KnowHow team explains: Often we find bulls getting agitated if a red cloth is waved before them. But in reality, bulls like many other animals (such as cats and dogs) are colour blind, which means they can not differentiate one colour from another. All colours, be it red, blue or green, seem grey or black to them.
The idea that bulls get agitated on seeing a red cloth being waved at them originates from the popular practice of bullfighting in Spain. In this game, the Matador (the person fighting the bull) uses a red flag or a red cape to provoke the bull. But the bull does not charge because of the colour of the Matadorís cape; it does so because of the movement of the cape.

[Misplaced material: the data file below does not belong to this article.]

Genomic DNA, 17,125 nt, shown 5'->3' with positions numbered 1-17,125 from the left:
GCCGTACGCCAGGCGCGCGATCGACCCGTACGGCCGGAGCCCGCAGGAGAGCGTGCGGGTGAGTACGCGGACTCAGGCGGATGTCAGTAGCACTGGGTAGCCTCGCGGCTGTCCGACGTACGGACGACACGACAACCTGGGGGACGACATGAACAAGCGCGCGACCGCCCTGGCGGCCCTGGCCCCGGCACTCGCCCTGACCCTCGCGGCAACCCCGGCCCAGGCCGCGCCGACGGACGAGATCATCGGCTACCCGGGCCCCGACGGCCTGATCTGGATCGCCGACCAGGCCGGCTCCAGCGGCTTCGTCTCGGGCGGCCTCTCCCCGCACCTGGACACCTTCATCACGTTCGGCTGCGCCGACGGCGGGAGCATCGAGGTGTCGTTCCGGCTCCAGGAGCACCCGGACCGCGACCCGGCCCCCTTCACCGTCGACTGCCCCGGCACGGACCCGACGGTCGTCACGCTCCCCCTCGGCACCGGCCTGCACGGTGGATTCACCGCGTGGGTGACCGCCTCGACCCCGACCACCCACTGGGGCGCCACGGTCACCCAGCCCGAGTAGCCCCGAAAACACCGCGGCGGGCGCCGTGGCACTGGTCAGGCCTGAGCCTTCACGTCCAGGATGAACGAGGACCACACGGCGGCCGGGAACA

In this typical Spanish game, a Matador will don his Montera (small black hat), bow to the Presidentís Box, and then dedicate the bull to a spectator in the stands. He will start the fight with a series of passes, first from side to side to bring the bull close to his body, then high with the cape travelling directly over the bullís horns.
After the bull is trained to charge the cape and it has reduced its area of protection to just a few feet, the Matador will show the spectators his individual personality by variations on these passes. Some of the better Matadors will fight the bull from knee-level or even kneel with their backs exposed to the bull.
It has been proved experimentally that even if a white piece of cloth is used to provoke the bull, the result would be similar.
In our daily-to-day life, whenever we are dressed in red and see a bull coming towards us, governed by psychological reasons, we tend to blame the colour of our attire. Such is the internalisation that the expression, seeing red, is used to convey anger.
The question was sent by Koel Bandopadhyay via email